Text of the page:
Decoding product feature prioritization

Feature Prioritization - New Page

Product Manager, if I may use an analogy, is an orchestrator of a band who decides when to start or which instruments to play, working with the team to create a melodious symphony. Hence, needless to say, it is imperative for the Product Manager to clearly define and own the product roadmap, communicate it to all the stakeholders and work day-to-day with development teams to execute on the product roadmap.

As Product Managers, we all have wondered what is best technique to manage our product’s feature prioritization at some point of our careers. Backlog Prioritization and maintenance, if not the most important, is definitely one of the key responsibilities of a Product Manager. I too have spent countless hours on reading and understanding industry best practices for feature prioritization; one that encompasses both quantitative and qualitative aspects of feature prioritization. After all  being data-driven decision makers a part of Product Manager’s profile.

But as most of you would agree, no off-the-shelf process or framework would fit directly to your organization or team. Process/ framework need to be tailored to fit your company’s culture and at the same time gain equivocal acceptance from all the stakeholders involved. We too @  faced similar challenge and ended up creating one that is an amalgamation of 2-3 best practices. To design an effective feature prioritization framework, we need to consider following 3 questions illustrated below. I will try to share with you the frameworks I though would be useful and how it relates to our business model.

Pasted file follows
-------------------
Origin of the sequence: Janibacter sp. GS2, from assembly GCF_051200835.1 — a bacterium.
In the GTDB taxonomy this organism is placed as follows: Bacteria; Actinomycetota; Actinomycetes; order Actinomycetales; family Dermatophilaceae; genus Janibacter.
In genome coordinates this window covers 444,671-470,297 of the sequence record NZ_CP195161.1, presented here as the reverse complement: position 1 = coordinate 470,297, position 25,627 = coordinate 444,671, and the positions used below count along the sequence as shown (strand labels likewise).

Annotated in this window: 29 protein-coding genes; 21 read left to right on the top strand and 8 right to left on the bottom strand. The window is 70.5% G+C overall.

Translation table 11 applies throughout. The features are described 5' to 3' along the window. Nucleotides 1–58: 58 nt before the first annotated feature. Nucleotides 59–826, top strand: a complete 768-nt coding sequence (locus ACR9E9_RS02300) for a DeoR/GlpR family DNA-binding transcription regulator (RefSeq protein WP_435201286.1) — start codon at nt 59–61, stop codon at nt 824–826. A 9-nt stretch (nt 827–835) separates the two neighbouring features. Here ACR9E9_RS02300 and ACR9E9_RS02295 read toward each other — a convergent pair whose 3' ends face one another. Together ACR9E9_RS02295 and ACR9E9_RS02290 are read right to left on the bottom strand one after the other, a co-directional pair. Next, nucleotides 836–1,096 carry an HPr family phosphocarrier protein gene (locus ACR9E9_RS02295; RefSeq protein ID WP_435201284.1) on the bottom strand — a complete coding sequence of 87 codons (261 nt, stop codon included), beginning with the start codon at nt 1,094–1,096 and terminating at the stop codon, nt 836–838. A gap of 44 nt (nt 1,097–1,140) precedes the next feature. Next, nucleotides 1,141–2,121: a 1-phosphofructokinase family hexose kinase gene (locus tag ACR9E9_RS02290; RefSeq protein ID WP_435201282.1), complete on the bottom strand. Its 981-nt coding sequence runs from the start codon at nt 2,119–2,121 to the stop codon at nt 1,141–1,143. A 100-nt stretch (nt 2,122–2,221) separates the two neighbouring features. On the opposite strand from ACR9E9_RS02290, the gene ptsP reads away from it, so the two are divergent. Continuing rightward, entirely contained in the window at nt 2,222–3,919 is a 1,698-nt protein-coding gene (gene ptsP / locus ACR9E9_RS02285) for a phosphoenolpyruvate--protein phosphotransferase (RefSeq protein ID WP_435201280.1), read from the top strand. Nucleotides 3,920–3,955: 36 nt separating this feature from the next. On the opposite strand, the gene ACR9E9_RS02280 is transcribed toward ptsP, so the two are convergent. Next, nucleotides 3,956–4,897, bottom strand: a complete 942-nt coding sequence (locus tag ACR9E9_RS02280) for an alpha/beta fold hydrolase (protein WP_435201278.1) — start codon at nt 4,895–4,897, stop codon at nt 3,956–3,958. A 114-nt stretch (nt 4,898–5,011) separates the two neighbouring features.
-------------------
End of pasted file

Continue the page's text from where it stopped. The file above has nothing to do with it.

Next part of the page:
Question 1:  How do you map your customer Journey?

The SaaS company that has set out in an arduous journey to revolutionize stratified community management, providing council/HOA board with all the necessary tools to manage their community effectively. We follow a freemuim-premuim model and use Pirate Metrics to monitor our customer journey and product’s success. Using Pirate Metrics gives use easily identifiable buckets in the customer journey.

Question 2:  How do you categorize your product features?

We categorize our themes/epics into one of the following three buckets.

  • Metric-movers
  • Customer requests
  • Delighter

You can read more about these in blog post by Adam Nash. Once you start categorizing the epics into one above mentioned buckets, you can clearly understand on the epics to focus upon. In my experience, we usually give epics under metric-movers the highest priority, followed by Customer-request  and then Delighters. Then again, it is always advisable to use common sense too as you know what is best for your product.

Question 3:  Lastly, what parameters are most important to you while evaluating a feature and start scoring features w.r.t each one of them.

This is also referred as weighted scoring method. It is good practice to identified the parameters that are most important to our product individually and the later share it with all the stakeholders for approval and feedback. It is very important for all the stakeholder to agree upon these criteria. These criteria will also serve as input to your cost-benefit analysis while deciding between various features (note: in the screenshot shared below parameters in green are benefits and ones in red are costs). We use 5-point scoring along with the weighted average. [To learn more see: Weighted decision matrix]



Now that the framework is ready, we can use the combination of the 3 to decide on the product feature priority. Note that other factors such as maturity of the product, organization’s strategy and critical product bugs also influence the prioritization which I would be covering in my next blog.

Hope you found my article interesting and useful. I would love to hear you comment and feedback. I am sure there are ways we can further refine the model that can be used by all. Thank you.


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